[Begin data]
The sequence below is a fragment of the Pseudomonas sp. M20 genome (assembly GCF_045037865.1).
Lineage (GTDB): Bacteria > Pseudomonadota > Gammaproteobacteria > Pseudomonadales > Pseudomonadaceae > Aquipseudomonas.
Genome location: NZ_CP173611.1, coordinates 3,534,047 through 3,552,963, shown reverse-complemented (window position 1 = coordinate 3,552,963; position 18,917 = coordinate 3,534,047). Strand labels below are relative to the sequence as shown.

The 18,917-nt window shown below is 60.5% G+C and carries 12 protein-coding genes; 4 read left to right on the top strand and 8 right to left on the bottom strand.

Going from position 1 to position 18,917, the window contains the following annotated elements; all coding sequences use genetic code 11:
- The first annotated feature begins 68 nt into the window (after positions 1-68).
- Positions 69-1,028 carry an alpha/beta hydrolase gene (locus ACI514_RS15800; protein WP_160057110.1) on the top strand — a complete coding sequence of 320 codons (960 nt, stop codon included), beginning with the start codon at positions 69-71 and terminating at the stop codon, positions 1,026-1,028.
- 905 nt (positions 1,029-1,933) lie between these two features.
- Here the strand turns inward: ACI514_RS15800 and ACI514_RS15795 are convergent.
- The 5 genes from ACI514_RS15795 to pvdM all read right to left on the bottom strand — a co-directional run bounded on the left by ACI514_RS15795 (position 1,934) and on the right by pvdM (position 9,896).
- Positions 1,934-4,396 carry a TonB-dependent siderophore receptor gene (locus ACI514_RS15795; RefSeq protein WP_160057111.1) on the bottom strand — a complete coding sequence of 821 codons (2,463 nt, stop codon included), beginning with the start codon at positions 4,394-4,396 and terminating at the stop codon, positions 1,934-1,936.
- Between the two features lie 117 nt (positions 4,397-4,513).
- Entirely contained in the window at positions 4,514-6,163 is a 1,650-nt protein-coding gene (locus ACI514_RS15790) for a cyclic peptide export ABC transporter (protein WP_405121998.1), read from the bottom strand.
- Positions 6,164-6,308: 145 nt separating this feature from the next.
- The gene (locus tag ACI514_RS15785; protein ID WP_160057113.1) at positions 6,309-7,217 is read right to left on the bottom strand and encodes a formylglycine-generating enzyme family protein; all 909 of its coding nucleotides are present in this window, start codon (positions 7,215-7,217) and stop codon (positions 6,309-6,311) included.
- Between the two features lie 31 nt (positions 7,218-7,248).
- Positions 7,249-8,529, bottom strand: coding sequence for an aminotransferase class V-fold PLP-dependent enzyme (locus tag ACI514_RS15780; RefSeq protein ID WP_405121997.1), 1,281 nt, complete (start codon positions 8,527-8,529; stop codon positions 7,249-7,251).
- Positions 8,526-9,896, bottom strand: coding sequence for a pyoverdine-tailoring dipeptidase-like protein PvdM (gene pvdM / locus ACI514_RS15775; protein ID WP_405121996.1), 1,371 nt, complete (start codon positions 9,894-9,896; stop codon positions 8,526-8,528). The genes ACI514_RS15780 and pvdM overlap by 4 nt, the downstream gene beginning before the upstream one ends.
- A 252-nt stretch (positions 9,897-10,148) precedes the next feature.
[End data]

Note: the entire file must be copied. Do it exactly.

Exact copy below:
The sequence below is a fragment of the Pseudomonas sp. M20 genome (assembly GCF_045037865.1).
Lineage (GTDB): Bacteria > Pseudomonadota > Gammaproteobacteria > Pseudomonadales > Pseudomonadaceae > Aquipseudomonas.
Genome location: NZ_CP173611.1, coordinates 3,534,047 through 3,552,963, shown reverse-complemented (window position 1 = coordinate 3,552,963; position 18,917 = coordinate 3,534,047). Strand labels below are relative to the sequence as shown.

The 18,917-nt window shown below is 60.5% G+C and carries 12 protein-coding genes; 4 read left to right on the top strand and 8 right to left on the bottom strand.

Going from position 1 to position 18,917, the window contains the following annotated elements; all coding sequences use genetic code 11:
- The first annotated feature begins 68 nt into the window (after positions 1-68).
- Positions 69-1,028 carry an alpha/beta hydrolase gene (locus ACI514_RS15800; protein WP_160057110.1) on the top strand — a complete coding sequence of 320 codons (960 nt, stop codon included), beginning with the start codon at positions 69-71 and terminating at the stop codon, positions 1,026-1,028.
- 905 nt (positions 1,029-1,933) lie between these two features.
- Here the strand turns inward: ACI514_RS15800 and ACI514_RS15795 are convergent.
- The 5 genes from ACI514_RS15795 to pvdM all read right to left on the bottom strand — a co-directional run bounded on the left by ACI514_RS15795 (position 1,934) and on the right by pvdM (position 9,896).
- Positions 1,934-4,396 carry a TonB-dependent siderophore receptor gene (locus ACI514_RS15795; RefSeq protein WP_160057111.1) on the bottom strand — a complete coding sequence of 821 codons (2,463 nt, stop codon included), beginning with the start codon at positions 4,394-4,396 and terminating at the stop codon, positions 1,934-1,936.
- Between the two features lie 117 nt (positions 4,397-4,513).
- Entirely contained in the window at positions 4,514-6,163 is a 1,650-nt protein-coding gene (locus ACI514_RS15790) for a cyclic peptide export ABC transporter (protein WP_405121998.1), read from the bottom strand.
- Positions 6,164-6,308: 145 nt separating this feature from the next.
- The gene (locus tag ACI514_RS15785; protein ID WP_160057113.1) at positions 6,309-7,217 is read right to left on the bottom strand and encodes a formylglycine-generating enzyme family protein; all 909 of its coding nucleotides are present in this window, start codon (positions 7,215-7,217) and stop codon (positions 6,309-6,311) included.
- Between the two features lie 31 nt (positions 7,218-7,248).
- Positions 7,249-8,529, bottom strand: coding sequence for an aminotransferase class V-fold PLP-dependent enzyme (locus tag ACI514_RS15780; RefSeq protein ID WP_405121997.1), 1,281 nt, complete (start codon positions 8,527-8,529; stop codon positions 7,249-7,251).
- Positions 8,526-9,896, bottom strand: coding sequence for a pyoverdine-tailoring dipeptidase-like protein PvdM (gene pvdM / locus ACI514_RS15775; protein ID WP_405121996.1), 1,371 nt, complete (start codon positions 9,894-9,896; stop codon positions 8,526-8,528). The genes ACI514_RS15780 and pvdM overlap by 4 nt, the downstream gene beginning before the upstream one ends.
- A 252-nt stretch (positions 9,897-10,148) precedes the next feature.